Funding identified through the keyword search methodology is split into ‘specific’ and ‘mainstreamed’ according to the logic outlined above for major and minor keywords. GBV funding under the Global Protection Cluster is included as gender-specific funding, labelled in the analyses and charts as ‘GBV funding’.

In addition to this quantitative analysis, interviews with 23 experts in gender programming and financing and a literature review of over 100 publications were conducted (Appendix 2: Bibliography).

The body of this report presents the findings from this analysis of gender-relevant international humanitarian assistance over the period 2018 to 2021. It explores the total volumes of gender-relevant assistance provided. For funding specifically targeting GBV and gender needs, it examines which donors are contributing the most funding, the locations where this funding is being targeted, and which actors are the primary recipients, including the extent to which local and national actors can access this type of resources. Finally, it concludes by examining how gender-relevant humanitarian funding is currently being reported and tracked, and the improvements that could be made to ensure greater transparency.

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Box 1.2

Mainstreamed funding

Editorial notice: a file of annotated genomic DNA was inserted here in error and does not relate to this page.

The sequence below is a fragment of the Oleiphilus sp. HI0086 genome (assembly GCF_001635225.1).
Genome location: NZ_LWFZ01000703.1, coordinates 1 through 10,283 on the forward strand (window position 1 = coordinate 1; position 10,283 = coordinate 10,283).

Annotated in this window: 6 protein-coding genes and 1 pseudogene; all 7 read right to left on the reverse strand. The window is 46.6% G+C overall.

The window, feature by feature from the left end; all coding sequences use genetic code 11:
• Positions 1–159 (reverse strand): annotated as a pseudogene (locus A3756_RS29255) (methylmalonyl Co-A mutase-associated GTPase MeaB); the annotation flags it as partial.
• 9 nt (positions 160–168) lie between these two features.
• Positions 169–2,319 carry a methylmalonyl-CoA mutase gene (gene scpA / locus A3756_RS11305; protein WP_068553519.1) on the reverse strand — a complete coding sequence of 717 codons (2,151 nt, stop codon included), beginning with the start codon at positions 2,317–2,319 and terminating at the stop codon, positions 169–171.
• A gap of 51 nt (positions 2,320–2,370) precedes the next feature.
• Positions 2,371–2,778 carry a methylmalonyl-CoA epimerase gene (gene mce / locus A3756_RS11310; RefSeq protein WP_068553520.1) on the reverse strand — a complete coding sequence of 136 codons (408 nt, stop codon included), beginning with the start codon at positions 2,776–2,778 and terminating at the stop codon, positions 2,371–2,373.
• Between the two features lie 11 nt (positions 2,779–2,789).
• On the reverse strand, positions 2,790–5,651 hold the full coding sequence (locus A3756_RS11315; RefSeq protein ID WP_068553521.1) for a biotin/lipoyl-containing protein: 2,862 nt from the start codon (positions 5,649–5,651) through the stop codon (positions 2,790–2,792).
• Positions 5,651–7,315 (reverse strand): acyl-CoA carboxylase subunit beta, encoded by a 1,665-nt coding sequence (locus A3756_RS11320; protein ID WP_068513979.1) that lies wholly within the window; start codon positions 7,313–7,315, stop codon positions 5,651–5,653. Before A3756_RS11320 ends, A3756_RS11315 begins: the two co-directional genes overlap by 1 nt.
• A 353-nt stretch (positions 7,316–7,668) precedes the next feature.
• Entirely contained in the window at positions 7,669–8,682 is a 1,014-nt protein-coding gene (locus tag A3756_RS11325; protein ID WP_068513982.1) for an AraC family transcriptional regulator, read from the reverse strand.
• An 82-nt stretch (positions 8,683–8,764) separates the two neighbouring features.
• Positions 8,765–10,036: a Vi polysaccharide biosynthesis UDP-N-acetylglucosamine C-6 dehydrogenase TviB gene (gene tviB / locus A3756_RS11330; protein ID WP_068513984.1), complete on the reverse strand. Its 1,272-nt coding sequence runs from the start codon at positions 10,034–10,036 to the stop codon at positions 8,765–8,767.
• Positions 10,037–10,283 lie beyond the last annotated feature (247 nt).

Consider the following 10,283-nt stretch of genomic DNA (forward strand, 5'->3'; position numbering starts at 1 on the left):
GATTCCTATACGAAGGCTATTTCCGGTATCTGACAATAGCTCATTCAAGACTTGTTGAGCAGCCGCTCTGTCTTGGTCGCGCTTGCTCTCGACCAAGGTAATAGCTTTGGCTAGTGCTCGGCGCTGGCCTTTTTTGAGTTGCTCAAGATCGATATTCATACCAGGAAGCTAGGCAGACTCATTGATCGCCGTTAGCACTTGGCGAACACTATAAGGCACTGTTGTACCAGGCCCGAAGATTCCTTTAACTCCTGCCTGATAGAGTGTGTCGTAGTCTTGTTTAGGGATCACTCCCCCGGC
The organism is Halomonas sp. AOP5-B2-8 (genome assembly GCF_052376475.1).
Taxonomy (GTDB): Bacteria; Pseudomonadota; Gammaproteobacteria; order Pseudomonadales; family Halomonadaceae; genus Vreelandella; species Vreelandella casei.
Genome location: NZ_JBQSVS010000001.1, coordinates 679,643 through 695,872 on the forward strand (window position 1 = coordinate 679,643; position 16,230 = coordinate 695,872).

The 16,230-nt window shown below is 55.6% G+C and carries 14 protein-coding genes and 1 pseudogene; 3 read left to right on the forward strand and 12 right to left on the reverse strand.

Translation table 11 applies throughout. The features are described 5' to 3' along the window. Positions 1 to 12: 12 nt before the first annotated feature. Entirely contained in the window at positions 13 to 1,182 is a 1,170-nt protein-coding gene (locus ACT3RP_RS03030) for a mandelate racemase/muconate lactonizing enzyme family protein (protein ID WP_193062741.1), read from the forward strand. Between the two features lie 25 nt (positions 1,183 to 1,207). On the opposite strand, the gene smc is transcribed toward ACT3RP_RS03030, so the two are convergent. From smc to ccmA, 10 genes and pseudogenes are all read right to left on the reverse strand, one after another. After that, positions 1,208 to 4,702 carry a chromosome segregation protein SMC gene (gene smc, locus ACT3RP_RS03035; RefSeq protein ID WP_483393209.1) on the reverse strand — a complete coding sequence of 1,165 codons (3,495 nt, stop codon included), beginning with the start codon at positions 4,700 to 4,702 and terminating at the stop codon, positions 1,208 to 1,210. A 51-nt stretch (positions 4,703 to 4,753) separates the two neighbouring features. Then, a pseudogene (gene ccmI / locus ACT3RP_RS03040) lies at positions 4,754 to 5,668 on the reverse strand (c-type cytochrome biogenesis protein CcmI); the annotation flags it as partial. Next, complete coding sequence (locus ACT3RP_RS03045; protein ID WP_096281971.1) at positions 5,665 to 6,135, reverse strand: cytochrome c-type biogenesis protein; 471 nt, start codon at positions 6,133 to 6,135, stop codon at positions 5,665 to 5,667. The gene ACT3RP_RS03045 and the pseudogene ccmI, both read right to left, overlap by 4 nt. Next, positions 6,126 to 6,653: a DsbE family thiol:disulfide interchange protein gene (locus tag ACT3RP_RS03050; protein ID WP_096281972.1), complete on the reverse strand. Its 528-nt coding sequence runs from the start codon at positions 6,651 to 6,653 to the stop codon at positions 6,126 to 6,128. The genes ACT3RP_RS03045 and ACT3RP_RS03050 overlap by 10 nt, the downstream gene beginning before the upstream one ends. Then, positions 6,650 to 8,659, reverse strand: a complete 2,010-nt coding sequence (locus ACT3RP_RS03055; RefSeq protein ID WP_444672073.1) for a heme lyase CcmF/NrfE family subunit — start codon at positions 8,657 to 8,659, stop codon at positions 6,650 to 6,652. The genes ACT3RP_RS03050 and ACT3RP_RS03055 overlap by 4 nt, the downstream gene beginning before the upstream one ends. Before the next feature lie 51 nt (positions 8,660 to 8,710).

For funding identified as ‘mainstreamed’, the extent of programme activities specifically focused on gender equality or delivering gender-related outcomes is unknown and is likely to vary in extent between programmes. For such mainstreamed funding, the volumes referenced in this report indicate the overall budgets of such programmes and not the specific amount of funding necessarily targeting gender.

Mainstreamed funding is visualised in the report in the first analysis on total global aggregate volumes of gender-relevant funding. All subsequent charts illustrate only gender-specific funding, where a significant proportion of funding was seen as targeting gender-related needs. As for mainstreamed funding, the volume references indicate the overall budgets of projects. While for gender-specific projects a large proportion of funding is expected to target gender issues, it is unlikely that all funding targeted gender issues in every case. Therefore, gender-specific funding is likely to be an over-estimation. Previous case study analysis by UN Women and the United Nations Population Fund (UNFPA) has also pointed to the potential over-reporting of funding for programming supporting women and girls.[34] Readers should be aware of the potential for such over-reporting to be present in the data analysed for this report. Aggregate volumes are therefore likely to represent the upper range of actual funding.


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    The current efforts around the call to action have incorporated new policy debates in the humanitarian sector, such as the need to tackle the root causes of GBV by working across the humanitarian–peacebuilding–development nexus in line with the Sustainable Development Goals, specifically SDG 5 on gender equality, in protracted crises. For more on the call to action, see: